x Abu Dhabi, UAESaturday 22 July 2017

Google and Facebook behaviour hit by German privacy watchdogs

Google and Facebook were criticised by German data protection regulators for "delay tactics" and "impertinent" behaviour when responding to probes into their privacy policies.

Google and Facebook were criticised by German data protection regulators for "delay tactics" and "impertinent" behaviour when responding to probes into their privacy policies.

Experience has shown that "Google will keep making attempts to delay investigations through continuous correspondence and always freshly packaged arguments," Peter Schaar, Germany's federal data protection commissioner, said in a report on Wednesday. Facebook was separately described earlier this month as having "impertinent" behaviour by Thilo Weichert, the privacy regulator for the German state of Schleswig- Holstein.

Google and Facebook are among US internet companies that have faced scrutiny in the European Union for possible privacy-rule violations over the use of consumers' personal data.

Google, operator of the world's largest search engine, faces investigations after it changed its privacy system to create a uniform set of policies for more than 60 products last year. Six data protection regulators started "coordinated" enforcement measures this month over the company's failure to fix complaints about the new system.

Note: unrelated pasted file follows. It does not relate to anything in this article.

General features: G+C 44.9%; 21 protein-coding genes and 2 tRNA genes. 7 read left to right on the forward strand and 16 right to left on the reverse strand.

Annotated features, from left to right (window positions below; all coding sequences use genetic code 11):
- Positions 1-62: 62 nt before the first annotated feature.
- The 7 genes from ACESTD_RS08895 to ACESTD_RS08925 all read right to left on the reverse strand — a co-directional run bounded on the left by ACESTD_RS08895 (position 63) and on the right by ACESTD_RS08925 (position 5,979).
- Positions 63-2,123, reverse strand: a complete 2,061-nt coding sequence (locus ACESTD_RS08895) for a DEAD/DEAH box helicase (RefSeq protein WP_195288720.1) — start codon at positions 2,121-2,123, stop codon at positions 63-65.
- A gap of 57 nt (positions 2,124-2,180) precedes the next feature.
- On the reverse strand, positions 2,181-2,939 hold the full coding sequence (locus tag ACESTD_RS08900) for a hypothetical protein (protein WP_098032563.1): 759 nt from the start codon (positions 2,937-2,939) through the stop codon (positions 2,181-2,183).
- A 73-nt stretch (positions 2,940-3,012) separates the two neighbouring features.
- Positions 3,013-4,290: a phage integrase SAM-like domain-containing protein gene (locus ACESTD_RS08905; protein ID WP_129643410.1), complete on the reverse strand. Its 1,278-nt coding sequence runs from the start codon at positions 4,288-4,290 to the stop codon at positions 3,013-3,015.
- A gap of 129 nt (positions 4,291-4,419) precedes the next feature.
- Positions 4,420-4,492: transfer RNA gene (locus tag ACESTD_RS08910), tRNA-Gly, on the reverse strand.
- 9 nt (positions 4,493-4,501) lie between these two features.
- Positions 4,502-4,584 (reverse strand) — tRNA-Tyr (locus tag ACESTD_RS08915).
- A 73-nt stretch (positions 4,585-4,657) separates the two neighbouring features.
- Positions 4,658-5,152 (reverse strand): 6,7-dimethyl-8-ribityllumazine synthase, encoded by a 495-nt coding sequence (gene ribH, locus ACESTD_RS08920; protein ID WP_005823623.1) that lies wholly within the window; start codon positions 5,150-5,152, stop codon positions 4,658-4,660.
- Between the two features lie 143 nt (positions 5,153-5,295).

Al Verney, a spokesman for Google in Brussels, did not respond to a call and e-mail seeking comment. An e-mail to Google's German press office also was not immediately returned.

Facebook, which has its European base in Ireland, was subject to an audit by the Irish data-protection authority into privacy issues with its facial-recognition feature last year. That review pushed the owner of the biggest social-networking site to delete data identifying faces in users' photos.

Germany's Mr Weichert said in a statement on April 19 that it's "brash how Facebook is trying to take those who are politically responsible for fools" as it sought to increase traffic to its site and find "political and social acceptance."

A German appeals court yesterday rejected a bid by Weichert's agency to force Facebook to allow users to register under pseudonyms. The Menlo Park, California-based company said the court recognised that Facebook's European operations are supervised by the Irish data protection regulator.

"We're seeking to have a constructive dialogue with all groups, also with our greatest critics," Facebook said in a statement. "Dialogue means: one shouldn't just talk about Facebook, but also with Facebook."

Microsoft's recent changes to its service agreement are also being examined by EU regulators.

"It's a similar investigation to the one with Google," Mr Schaar said in his report, which summarises the German regulator's activities in 2011 and 2012.

 

* Bloomberg News